We say in our online courses that every element of a Web page must state or support the value proposition. But, what communicates the value of an offer better – a beautiful image or well-crafted copy? Do people tend to respond better to images or do they prefer copy?
All marketers have to face these questions at one time or another in the creative process, and recently, our research analysts had the opportunity to test this particular issue. You might be, as I was, surprised by the results.
Original page – Copy-rich Version (Click to enlarge)
The page we were attempting to optimize was their current best performer for home delivery sign-ups. It had already been through a series of previous tests and had stood out as the winner.
But “adequacy is the enemy of excellence,” as Peter Drucker says, and we wondered if we might improve the page even further. So, working alongside this organization’s marketing team, we began to test radically different page strategies.
One of the things we immediately noticed about this page was that it was copy rich. Most of its value was being communicated through copy. And though the copy wasn’t perfect, it was already decently refined though testing, so instead of attempting to tweak the copy further, we began to wonder about the impact images might have on the communication of the offer’s value.
Treatment Page – Image-heavy Version (Click to enlarge)
First, since this was a newspaper home delivery option, we hypothesized that it might be more impactful to just let the newspaper communicate for itself with real images of the printed paper.
We also made sure to use images of each of the different daily featured articles to highlight the diverse content offered by the paper
Iconic images also replaced the standard bullet points next to the daily content feature list, and a gigantic arrow was employed to draw immediate attention to the call-to-action. Overall, this page leans significantly on images to communicate the product value.
And the winner is…
The image-heavy version outperformed the control in clickthrough by 21% and in overall conversion by 29%. Now, before you start scrapping the copy on your Web pages, there are a couple things that should be noted and learned from this test:
- This product is offering a tangible product that can be held and read in your hands, and therefore images may have brought more reality to the value. In most of our testing, the answer to the question of images vs. copy is dependent on what better communicates the value for a particular offer. In choosing images and copy, we should always be asking ourselves three questions: 1) Can what I am saying with copy be better stated with images? 2) Can what I am saying with images be better stated with copy? 3) How can I bring these two elements together?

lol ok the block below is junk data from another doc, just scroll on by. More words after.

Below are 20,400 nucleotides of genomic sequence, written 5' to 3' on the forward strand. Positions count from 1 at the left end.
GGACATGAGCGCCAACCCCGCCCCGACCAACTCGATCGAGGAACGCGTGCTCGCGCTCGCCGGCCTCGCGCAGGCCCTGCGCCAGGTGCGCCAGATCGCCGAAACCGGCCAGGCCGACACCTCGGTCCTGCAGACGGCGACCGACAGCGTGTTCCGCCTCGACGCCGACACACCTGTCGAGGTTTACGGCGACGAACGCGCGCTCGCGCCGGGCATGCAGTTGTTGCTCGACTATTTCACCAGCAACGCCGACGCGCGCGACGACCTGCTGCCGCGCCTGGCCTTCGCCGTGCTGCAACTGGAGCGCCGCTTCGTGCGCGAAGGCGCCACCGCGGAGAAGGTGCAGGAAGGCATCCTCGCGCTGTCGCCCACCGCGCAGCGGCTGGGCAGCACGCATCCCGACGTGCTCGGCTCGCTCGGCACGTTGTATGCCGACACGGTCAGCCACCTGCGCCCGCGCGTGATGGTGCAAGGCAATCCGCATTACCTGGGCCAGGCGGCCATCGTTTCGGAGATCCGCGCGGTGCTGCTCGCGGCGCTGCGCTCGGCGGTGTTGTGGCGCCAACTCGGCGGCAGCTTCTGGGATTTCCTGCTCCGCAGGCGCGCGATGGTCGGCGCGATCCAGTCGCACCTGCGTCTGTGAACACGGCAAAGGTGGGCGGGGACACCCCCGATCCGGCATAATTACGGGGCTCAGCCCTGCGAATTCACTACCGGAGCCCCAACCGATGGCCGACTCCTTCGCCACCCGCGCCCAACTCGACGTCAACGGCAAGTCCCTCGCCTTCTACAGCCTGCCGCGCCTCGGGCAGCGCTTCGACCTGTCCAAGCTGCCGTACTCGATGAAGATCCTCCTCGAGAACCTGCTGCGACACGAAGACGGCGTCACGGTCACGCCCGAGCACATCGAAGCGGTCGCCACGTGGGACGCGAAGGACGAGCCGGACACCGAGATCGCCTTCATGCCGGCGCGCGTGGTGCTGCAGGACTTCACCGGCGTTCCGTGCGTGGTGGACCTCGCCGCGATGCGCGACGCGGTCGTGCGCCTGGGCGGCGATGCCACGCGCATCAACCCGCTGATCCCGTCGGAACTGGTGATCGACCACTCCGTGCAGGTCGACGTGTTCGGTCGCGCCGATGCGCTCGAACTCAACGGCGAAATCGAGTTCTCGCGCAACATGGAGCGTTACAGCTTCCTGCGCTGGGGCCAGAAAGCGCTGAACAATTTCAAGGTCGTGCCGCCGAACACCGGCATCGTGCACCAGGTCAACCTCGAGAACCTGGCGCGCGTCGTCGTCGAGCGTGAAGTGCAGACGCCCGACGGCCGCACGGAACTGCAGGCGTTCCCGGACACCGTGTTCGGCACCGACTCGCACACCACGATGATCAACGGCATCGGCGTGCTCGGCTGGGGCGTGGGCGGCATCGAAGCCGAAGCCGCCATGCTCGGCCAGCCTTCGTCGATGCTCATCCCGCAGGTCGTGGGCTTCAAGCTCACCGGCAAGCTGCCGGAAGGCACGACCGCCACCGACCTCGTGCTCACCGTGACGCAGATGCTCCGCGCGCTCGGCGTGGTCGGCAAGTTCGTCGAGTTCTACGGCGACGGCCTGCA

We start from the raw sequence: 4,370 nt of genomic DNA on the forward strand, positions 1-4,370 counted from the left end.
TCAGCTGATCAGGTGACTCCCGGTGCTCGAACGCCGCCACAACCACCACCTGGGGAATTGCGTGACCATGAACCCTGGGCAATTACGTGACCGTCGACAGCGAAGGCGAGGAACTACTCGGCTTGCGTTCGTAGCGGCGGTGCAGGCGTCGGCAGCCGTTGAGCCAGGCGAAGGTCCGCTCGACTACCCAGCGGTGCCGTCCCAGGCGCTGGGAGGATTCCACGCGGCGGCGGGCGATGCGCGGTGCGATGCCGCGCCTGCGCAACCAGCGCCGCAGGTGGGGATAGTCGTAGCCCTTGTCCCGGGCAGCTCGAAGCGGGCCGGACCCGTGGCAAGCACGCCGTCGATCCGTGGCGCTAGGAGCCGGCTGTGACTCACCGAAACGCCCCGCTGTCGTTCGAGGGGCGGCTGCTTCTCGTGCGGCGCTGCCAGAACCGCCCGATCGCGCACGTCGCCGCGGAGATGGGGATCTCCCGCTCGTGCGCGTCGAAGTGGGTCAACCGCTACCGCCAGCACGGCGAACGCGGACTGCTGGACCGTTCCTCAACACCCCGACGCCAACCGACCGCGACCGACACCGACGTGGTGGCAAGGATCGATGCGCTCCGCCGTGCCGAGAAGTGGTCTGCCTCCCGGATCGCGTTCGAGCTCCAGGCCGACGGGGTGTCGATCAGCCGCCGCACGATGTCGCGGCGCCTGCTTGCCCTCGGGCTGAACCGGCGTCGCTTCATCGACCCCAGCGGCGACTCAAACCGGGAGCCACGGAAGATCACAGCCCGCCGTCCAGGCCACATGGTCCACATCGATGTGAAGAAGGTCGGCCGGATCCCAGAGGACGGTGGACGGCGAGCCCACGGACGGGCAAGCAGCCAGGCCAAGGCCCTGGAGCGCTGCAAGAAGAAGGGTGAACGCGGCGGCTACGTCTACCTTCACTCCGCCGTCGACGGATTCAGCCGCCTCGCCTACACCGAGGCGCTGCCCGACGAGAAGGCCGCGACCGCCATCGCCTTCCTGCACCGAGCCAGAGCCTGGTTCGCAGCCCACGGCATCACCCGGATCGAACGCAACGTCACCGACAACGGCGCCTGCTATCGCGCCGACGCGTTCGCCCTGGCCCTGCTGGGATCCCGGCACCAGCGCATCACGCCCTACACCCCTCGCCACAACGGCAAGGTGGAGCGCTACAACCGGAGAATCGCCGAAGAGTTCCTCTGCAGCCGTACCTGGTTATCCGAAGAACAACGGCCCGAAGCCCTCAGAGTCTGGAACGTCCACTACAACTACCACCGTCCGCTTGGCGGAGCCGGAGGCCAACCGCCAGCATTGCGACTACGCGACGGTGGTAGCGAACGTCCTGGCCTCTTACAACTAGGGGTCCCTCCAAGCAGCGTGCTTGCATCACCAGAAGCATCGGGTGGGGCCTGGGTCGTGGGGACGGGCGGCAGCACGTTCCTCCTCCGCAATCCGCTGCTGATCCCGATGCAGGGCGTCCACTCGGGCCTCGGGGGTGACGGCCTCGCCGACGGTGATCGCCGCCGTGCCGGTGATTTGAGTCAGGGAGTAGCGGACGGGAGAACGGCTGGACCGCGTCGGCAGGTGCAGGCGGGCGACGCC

- The treatment is a radical redesign. Therefore, though the predominant change was moving from copy to images, there are still other factors that contributed to the success of the treatment. We may hypothesize that images played a significant role in the increase, but the only way to know for sure would be to run secondary tests that focus tighter on the specific variables.
- There is still copy on the treatment communicating crucial information. In fact, if you removed the copy, it would be difficult to discern what the actual offer is. This underscores a second point and that is, the goal is never to pick images over copy or vice-versa. The bottom-line is that an image has unique strengths and copy has unique strengths. The objective on your Web page is striking a balance between the two ensuring that every element of the page is communicating value with the greatest impact.
These three points, as well as more on balancing the use of images and copy online, were specifically covered in our recent Web clinic, “Images vs. Copy: How getting the right balance increased conversion by 29%” Activate your free subscription to be notified when the replay of this Web clinic is available.